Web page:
In this connection, while the dots 26 and 21, 29 and 30 are shown and described as flocked dots, and as having a particular utility in connection with the dot flocking principle of the present invention, this guide system may obviously be used in connection with other types of work. Thus, for instance, the dots 26, 21, 29 and 30 may be printed on or otherwise pencilled or marked onto a sheet which is later to be cut apart or out along said lines and will serve as an appropriate guide therefor.

While we have found in practice that four dots is the optimum number, any other number of dots may be utilized depending upon the accuracy of registry required for the particular purpose. Where four dots are used, then a slight inaccuracy resulting in the shifting of a single dot from one side to the other of a cut or split will immediately give an indication of the nature of the shift and the nature of the act required to correct it while at the same time leaving at least one dot on one side of the cut. The dots may be spaced closer together or further apart in accordance with the accuracy of alignment desired, and where several standards of accuracy may be utilized and where the out may vary from the center by a substantial degree without destroying the utility of the finished article, then a greater number than four dots may be used.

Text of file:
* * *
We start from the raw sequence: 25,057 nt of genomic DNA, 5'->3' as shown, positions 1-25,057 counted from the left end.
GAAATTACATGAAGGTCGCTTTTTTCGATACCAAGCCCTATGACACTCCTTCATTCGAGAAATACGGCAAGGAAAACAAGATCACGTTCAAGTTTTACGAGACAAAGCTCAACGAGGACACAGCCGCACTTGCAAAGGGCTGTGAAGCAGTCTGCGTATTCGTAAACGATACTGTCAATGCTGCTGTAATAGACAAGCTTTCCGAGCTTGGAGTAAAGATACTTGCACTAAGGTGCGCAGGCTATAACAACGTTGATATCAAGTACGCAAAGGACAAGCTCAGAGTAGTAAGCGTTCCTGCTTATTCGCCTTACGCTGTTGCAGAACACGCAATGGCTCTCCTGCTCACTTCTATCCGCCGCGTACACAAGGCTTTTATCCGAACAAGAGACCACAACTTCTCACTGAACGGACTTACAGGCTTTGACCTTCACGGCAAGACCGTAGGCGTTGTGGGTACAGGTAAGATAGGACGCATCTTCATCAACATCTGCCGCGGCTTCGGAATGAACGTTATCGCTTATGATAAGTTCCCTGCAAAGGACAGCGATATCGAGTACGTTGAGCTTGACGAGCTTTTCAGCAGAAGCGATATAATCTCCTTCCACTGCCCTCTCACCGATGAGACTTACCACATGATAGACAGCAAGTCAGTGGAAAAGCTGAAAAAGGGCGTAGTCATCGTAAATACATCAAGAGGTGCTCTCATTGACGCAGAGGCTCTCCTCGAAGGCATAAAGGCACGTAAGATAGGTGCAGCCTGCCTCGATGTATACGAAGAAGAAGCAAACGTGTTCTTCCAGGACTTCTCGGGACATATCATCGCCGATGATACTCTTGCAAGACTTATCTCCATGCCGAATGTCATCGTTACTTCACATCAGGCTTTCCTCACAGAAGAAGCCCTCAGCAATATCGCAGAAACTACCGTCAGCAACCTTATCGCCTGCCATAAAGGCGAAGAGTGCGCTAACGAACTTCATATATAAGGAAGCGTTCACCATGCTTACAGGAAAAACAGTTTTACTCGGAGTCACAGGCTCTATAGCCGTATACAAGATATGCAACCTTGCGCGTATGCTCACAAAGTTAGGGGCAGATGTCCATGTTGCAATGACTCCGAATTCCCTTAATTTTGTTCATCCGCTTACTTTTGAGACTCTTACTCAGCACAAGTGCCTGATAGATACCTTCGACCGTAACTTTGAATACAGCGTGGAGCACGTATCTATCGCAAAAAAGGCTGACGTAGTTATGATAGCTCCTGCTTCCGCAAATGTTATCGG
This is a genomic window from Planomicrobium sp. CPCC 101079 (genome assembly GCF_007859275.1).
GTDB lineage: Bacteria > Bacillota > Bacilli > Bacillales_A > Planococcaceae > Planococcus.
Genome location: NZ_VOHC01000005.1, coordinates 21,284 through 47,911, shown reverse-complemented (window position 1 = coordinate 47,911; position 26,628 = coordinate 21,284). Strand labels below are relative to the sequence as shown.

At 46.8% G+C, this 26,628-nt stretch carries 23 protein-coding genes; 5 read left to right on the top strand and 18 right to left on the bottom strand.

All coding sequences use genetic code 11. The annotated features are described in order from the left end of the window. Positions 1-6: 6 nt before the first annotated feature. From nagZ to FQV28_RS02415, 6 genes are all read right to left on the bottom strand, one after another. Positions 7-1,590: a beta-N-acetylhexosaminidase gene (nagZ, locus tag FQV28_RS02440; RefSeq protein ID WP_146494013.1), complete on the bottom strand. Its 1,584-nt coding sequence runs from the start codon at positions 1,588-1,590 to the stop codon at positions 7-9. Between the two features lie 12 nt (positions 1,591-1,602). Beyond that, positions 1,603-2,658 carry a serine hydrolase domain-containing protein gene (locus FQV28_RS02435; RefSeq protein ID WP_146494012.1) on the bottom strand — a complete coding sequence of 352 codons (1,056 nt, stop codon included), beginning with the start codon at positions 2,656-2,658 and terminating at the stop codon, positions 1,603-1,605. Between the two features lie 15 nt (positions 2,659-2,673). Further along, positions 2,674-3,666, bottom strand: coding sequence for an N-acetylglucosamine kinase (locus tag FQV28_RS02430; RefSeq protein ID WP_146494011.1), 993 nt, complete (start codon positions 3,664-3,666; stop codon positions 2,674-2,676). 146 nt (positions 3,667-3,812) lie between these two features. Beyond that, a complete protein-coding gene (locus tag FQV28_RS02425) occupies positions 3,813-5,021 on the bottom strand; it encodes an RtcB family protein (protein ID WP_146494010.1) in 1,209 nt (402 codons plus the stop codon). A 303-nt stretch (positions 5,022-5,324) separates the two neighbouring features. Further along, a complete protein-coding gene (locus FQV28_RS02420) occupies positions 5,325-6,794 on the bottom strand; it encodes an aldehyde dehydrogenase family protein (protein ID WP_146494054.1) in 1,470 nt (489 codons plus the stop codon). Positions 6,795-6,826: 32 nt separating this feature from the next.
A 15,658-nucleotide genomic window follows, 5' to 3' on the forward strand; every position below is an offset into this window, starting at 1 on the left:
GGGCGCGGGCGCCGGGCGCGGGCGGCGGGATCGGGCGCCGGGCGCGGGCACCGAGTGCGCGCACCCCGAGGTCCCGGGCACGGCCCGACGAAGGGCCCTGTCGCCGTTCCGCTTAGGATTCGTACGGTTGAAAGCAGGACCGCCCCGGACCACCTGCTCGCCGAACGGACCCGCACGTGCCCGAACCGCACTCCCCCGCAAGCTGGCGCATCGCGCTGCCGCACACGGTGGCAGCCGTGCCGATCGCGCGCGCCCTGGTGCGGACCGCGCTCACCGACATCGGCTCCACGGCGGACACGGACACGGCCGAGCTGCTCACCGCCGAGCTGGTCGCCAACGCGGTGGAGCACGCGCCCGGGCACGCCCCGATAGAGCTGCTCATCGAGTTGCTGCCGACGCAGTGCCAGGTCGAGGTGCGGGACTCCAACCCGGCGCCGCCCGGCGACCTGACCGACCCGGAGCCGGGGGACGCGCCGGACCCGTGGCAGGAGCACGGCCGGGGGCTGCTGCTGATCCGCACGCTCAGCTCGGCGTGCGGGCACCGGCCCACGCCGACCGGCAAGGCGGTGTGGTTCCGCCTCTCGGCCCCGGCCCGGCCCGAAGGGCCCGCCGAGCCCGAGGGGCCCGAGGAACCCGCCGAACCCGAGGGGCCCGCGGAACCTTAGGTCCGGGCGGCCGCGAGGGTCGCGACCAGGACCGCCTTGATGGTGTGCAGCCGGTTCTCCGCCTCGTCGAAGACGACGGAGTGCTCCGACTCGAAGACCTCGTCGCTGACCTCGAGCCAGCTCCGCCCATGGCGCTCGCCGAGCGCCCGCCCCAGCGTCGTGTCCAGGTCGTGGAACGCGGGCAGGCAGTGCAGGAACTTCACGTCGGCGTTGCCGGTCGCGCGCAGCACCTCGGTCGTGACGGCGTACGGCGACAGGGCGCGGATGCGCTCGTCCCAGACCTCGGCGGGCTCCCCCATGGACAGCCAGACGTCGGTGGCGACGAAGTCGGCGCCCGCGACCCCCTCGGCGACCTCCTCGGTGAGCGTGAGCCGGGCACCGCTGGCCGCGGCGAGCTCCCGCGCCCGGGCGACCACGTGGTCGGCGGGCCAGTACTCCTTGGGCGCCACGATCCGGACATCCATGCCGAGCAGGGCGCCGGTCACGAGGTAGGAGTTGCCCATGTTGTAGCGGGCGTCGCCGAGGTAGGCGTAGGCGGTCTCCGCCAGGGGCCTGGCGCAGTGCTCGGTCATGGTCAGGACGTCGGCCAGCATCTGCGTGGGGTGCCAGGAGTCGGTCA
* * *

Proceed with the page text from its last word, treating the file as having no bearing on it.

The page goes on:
Likewise for further accuracy even a single dot may be used where the cut is required to intersect the dot or two dots may be used where the cut may be required to out between two or even three dots may be used. But-as herein pointed out, the use of four dots permits a determination of the fact that a deviation has occurred while at the same time leaving at least one dot on any ther operation (such as the folding operation) which may be required.

Obviously, any other guide dots or lines that are desired may be flocked on the paper, and the cutting dots need not necessarily be used as folding dots. I